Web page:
Fun fact: this episode of CAT was originally 30 minutes long. You’re welcome.
The Ouya is one of the most interesting things to happen in gaming, let alone Kickstarter or crowdfunding. If someone were to tell you an indie game focused console would hit the market, originally funded through a record-breaking crowdfunding campaign just a year before the Ouya’s Kickstarter, you would have thought they’d gone crazy. But that’s exactly what happened.
The idea of it is so absurd on every level. Yet somehow, all the pieces aligned and the Ouya was created. Granted it was an astronomical failure, but it was a hell of a show.
The Ouya is the first thing featured in this series that I have firsthand experience with. I didn’t back the campaign, but I did pre-order the console not long after its Kickstarter ended. We all know about the Ouya’s many problems (watch the video if you don’t!) but perhaps the systems biggest problem was the customer support behind it. Let me tell you a little story about dealing with Boxer8, later renamed Ouya Inc.
I pre-ordered my Ouya as I said, and it was supposed to arrive the day it hit store shelves. That didn’t happen. So I emailed Ouya Inc. and asked them what was going on. It took them a month to respond every time I reached out to them, and whenever they finally did, they simply said “we shipped your Ouya already,” or something along those lines. Basically they didn’t know, nor care, where my order was.
I eventually posted a video on my personal Youtube channel detailing the situation, showing all the emails and the many negative stories about Ouya at the time. It turned out to be my first video that surpassed 1,000 views, and although it had a mixed reception, it got the job done. I received an email from Ouya a week later – of their own volition – that told me they had finally shipped my Ouya, despite telling me they had already done so. I didn’t get my Ouya until three months after its release.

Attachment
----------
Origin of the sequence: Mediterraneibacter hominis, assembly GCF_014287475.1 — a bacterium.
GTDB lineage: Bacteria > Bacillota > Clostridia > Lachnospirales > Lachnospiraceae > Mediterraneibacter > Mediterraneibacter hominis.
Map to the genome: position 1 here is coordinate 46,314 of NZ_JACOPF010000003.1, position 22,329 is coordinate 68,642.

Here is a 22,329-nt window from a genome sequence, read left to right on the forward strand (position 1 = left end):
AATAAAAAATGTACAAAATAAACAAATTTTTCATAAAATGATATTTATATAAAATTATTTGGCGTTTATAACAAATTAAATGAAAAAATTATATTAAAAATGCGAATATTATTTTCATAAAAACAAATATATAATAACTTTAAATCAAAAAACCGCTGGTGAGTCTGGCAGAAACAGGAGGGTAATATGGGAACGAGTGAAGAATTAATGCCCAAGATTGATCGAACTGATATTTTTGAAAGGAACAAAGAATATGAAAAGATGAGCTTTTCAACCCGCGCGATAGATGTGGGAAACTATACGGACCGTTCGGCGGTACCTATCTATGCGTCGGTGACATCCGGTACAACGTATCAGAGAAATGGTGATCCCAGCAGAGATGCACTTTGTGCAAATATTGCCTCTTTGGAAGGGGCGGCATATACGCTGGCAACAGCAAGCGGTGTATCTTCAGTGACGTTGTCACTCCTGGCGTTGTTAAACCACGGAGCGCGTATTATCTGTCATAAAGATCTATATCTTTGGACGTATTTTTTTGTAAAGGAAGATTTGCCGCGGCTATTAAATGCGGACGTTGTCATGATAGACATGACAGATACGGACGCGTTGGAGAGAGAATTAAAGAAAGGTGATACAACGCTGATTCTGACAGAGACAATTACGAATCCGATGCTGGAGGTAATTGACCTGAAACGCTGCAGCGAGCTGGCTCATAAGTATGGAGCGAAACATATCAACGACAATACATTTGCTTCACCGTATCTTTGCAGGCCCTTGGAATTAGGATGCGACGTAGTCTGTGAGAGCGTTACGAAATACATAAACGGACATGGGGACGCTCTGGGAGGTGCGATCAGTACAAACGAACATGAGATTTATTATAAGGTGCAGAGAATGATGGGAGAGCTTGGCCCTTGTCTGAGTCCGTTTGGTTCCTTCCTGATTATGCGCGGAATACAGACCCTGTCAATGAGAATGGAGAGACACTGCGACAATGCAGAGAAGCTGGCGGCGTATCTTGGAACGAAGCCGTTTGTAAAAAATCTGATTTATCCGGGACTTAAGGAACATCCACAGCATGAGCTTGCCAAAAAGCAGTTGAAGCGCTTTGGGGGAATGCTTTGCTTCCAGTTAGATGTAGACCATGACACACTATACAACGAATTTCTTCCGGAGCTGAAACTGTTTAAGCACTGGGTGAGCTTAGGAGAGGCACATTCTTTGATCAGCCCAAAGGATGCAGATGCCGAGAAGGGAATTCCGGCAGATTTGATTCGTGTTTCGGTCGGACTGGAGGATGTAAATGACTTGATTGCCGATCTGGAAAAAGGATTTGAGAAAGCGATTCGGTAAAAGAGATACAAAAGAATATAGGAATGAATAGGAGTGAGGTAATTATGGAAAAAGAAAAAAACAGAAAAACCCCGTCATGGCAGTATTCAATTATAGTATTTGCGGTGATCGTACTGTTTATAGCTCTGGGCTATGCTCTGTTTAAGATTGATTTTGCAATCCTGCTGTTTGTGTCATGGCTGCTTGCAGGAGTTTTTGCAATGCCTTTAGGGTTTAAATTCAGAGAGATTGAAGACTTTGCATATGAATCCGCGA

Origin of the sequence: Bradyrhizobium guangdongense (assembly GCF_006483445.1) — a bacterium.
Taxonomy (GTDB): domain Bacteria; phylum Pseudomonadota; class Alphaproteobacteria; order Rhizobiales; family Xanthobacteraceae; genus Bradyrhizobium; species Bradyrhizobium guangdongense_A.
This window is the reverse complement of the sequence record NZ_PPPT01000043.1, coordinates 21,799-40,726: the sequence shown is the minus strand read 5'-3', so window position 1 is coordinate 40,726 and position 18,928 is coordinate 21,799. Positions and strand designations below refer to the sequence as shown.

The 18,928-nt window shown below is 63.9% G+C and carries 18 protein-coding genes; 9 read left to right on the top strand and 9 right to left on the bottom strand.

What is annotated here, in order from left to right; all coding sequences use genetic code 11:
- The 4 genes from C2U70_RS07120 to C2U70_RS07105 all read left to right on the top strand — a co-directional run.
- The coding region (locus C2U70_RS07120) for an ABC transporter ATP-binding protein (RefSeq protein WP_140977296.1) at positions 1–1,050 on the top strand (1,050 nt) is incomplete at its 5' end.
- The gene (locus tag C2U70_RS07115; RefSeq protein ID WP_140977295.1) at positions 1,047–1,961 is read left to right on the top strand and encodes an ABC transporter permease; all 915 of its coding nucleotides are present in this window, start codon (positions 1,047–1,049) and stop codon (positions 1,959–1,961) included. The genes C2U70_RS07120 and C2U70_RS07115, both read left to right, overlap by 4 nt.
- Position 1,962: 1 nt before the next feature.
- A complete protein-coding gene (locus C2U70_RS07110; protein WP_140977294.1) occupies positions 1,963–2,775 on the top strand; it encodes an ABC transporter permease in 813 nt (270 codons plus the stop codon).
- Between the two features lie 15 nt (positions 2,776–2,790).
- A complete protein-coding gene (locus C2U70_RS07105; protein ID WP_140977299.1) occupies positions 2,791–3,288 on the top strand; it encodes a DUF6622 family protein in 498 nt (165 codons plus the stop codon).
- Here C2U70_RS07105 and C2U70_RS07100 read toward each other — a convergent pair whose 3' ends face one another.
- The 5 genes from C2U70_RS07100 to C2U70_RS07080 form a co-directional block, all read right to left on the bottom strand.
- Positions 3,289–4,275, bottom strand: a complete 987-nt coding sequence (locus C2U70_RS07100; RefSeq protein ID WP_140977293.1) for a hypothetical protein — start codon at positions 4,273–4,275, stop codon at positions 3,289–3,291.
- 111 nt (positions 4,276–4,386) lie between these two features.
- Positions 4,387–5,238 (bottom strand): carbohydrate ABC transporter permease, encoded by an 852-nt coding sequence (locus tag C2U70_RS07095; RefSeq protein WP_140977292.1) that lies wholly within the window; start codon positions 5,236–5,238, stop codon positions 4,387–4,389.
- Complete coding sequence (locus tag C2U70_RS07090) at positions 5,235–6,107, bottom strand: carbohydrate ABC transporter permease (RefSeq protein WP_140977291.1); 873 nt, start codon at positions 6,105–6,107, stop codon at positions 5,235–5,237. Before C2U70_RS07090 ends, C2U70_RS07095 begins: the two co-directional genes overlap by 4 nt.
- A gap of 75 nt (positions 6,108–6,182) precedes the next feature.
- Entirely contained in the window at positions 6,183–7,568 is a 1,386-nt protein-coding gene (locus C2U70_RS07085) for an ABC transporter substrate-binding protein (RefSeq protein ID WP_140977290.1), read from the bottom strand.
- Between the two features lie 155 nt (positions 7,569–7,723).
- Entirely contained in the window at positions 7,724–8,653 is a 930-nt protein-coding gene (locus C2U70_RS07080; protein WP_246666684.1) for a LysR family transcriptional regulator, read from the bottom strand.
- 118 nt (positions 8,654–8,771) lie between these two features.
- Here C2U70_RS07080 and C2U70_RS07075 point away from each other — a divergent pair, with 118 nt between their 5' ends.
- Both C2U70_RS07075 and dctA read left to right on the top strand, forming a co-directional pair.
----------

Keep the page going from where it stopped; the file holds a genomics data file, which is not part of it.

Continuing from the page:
Unfortunately I didn’t keep the video, embarrassed by what I thought was childish behavior. I didn’t keep the emails either, because why would I?
The unit itself was a mixed bag to put it lightly.
I know playing mobile games on the TV was a big selling point behind it, but so was it being an indie machine. I didn’t have a great computer at the time, and I couldn’t help but get caught up in the excitement. Development was supposedly easier for it than other platforms at the time, which I thought would lead to better games. You have to remember this was before the Unity engine caught on and other game engines were being offered for free like Unreal 4.
However the marketplace was barren. There wasn’t much there, and most of it was pure garbage; imported filth from the android marketplace. Most everything was a total rip-off of other popular games like Gears of War and Uncharted, or were games that felt more like a prototype than a finished product. As mentioned in the episode, only two games were exclusive for it. One was TowerFall and was great, but was later ported to other systems. The other was Soul Fjord, a mediocre action rhythm game whose developer went bankrupt not long after its release.
Both the hardware and the software were of low quality. The console always felt like it was about to shatter whenever you pressed the power button, and the HDMI cord in the back was so much heavier than the unit, it made the little box lean upwards at an angle. The user interface was a mix of the Xbox 360 dashboard and Playstation 3 XMB, but slower and less responsive. It was also difficult to find specific games in the market, as all the categories were set up with no rhyme or reason.
The much hyped controller was the most disappointing part. Ergonomically it felt great. It was the best controller I ever held in my hands, save for maybe the Dreamcast. It fit so perfectly in your hands that your fingers and thumbs naturally sat on the buttons as they should. The problem was, again, the build quality, which was dreadful. Just like the console it felt like it was going to fall apart at any moment. Everything about it felt cheap, from inaccurate analog sticks, to buttons that got stuck under the face-plates, to the triggers that felt like squeezing year old marshmallows. Worst of all was the D-Pad, which had corners so sharp it cut me to the point that it broke skin once.
The Ouya wasn’t very good is what I’m trying to say, and I sold it after only four or five months. You can hear about the history behind – and ahead – of the system in this week’s episode of Crowdfunding Analysis Time.